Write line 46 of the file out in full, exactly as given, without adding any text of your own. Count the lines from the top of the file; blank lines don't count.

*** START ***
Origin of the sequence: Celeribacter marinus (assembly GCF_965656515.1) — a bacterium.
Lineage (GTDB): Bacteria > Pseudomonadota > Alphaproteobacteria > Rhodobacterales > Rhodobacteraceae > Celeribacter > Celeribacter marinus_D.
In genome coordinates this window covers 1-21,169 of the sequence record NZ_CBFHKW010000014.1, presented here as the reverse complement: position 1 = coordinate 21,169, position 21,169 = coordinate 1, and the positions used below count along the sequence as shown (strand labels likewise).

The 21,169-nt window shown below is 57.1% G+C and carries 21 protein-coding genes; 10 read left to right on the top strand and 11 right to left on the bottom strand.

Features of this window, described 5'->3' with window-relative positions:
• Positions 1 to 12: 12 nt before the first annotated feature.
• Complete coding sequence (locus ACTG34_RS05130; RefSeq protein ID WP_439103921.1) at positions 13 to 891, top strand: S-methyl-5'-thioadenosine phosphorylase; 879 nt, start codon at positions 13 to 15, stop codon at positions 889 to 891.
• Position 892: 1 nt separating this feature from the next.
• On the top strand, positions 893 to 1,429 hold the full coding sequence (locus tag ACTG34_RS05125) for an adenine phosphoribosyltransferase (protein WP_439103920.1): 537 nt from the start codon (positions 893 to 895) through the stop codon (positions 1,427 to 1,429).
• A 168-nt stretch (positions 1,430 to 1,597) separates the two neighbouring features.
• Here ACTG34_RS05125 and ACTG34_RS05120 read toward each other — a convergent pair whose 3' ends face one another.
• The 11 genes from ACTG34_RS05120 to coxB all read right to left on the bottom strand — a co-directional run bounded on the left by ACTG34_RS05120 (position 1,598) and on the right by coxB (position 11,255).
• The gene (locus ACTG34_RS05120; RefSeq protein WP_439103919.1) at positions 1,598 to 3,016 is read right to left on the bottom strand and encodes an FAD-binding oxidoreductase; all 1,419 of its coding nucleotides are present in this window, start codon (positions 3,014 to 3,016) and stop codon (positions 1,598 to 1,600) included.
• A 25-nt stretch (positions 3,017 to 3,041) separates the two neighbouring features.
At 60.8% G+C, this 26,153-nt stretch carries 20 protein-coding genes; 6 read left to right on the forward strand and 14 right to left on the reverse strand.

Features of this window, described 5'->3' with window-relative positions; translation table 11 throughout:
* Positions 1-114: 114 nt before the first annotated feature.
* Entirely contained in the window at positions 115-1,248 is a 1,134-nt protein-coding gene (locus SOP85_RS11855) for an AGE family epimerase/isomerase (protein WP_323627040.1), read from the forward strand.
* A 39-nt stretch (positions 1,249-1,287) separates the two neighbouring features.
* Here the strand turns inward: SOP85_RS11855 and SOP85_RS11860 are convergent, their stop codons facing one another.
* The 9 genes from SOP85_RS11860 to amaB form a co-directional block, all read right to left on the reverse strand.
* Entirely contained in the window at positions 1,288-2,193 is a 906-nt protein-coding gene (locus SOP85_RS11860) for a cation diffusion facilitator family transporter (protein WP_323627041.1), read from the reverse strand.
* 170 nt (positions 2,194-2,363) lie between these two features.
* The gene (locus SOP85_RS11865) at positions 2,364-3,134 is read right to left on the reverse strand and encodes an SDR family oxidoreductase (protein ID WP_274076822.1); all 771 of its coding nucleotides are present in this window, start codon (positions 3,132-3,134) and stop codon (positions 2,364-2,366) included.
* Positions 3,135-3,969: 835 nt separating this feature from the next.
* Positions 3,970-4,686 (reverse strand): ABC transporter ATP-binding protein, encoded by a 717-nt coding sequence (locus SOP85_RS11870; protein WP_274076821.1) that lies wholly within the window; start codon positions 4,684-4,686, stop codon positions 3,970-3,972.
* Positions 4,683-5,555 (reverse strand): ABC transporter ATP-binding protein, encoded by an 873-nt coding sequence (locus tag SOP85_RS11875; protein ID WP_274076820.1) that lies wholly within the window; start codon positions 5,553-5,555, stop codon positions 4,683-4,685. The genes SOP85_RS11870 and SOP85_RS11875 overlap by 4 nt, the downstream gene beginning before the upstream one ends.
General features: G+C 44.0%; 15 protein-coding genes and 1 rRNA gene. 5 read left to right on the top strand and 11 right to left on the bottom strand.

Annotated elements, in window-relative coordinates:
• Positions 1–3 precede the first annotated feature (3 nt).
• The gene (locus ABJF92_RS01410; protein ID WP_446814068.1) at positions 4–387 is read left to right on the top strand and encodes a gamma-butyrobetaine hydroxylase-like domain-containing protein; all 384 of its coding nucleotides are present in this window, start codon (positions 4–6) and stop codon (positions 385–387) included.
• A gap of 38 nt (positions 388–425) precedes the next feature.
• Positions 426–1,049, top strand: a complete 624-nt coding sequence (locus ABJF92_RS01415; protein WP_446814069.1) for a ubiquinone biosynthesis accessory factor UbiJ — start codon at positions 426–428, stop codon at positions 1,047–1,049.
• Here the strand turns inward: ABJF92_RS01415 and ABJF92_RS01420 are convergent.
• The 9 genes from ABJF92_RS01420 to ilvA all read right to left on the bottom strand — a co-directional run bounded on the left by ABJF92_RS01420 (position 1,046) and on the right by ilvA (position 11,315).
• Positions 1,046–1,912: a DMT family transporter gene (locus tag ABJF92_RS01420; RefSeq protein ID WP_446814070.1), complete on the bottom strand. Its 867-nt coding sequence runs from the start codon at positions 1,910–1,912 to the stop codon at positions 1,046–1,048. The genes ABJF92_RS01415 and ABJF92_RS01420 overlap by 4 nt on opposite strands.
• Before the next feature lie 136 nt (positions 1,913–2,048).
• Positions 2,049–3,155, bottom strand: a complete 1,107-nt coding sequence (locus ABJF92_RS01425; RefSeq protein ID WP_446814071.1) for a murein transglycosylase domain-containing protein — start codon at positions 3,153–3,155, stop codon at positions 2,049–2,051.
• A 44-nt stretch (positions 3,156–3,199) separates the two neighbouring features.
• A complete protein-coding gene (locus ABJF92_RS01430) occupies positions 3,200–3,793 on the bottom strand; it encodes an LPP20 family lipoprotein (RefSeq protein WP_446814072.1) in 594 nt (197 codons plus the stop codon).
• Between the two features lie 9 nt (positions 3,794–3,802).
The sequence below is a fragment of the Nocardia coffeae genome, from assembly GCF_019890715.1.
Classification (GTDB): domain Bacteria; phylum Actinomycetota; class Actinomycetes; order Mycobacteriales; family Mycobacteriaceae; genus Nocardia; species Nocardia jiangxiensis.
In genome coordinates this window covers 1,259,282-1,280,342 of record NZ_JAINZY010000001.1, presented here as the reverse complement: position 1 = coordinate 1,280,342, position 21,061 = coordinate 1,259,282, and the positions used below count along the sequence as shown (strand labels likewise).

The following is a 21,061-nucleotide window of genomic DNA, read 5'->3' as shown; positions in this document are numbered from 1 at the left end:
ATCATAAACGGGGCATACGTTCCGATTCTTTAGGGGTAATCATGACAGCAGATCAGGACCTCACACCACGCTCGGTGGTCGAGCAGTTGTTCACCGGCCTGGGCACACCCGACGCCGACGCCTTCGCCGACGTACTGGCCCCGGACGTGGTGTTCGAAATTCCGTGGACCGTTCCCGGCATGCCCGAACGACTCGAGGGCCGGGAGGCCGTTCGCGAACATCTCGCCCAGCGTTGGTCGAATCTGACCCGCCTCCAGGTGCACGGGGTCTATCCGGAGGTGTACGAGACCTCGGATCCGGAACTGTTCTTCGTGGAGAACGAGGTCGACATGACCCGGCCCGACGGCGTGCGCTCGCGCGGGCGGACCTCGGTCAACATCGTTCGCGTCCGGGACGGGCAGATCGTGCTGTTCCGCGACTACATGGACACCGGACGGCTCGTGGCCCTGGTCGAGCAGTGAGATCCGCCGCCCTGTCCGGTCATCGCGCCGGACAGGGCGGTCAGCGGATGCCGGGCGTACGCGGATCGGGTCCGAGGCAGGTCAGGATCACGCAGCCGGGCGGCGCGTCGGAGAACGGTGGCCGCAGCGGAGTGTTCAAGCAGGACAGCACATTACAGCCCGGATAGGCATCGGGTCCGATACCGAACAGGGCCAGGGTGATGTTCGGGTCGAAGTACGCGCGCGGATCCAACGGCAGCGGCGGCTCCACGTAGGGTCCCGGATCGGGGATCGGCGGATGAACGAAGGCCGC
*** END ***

ATCATAAACGGGGCATACGTTCCGATTCTTTAGGGGTAATCATGACAGCAGATCAGGACCTCACACCACGCTCGGTGGTCGAGCAGTTGTTCACCGGCCTGGGCACACCCGACGCCGACGCCTTCGCCGACGTACTGGCCCCGGACGTGGTGTTCGAAATTCCGTGGACCGTTCCCGGCATGCCCGAACGACTCGAGGGCCGGGAGGCCGTTCGCGAACATCTCGCCCAGCGTTGGTCGAATCTGACCCGCCTCCAGGTGCACGGGGTCTATCCGGAGGTGTACGAGACCTCGGATCCGGAACTGTTCTTCGTGGAGAACGAGGTCGACATGACCCGGCCCGACGGCGTGCGCTCGCGCGGGCGGACCTCGGTCAACATCGTTCGCGTCCGGGACGGGCAGATCGTGCTGTTCCGCGACTACATGGACACCGGACGGCTCGTGGCCCTGGTCGAGCAGTGAGATCCGCCGCCCTGTCCGGTCATCGCGCCGGACAGGGCGGTCAGCGGATGCCGGGCGTACGCGGATCGGGTCCGAGGCAGGTCAGGATCACGCAGCCGGGCGGCGCGTCGGAGAACGGTGGCCGCAGCGGAGTGTTCAAGCAGGACAGCACATTACAGCCCGGATAGGCATCGGGTCCGATACCGAACAGGGCCAGGGTGATGTTCGGGTCGAAGTACGCGCGCGGATCCAACGGCAGCGGCGGCTCCACGTAGGGTCCCGGATCGGGGATCGGCGGATGAACGAAGGCCGC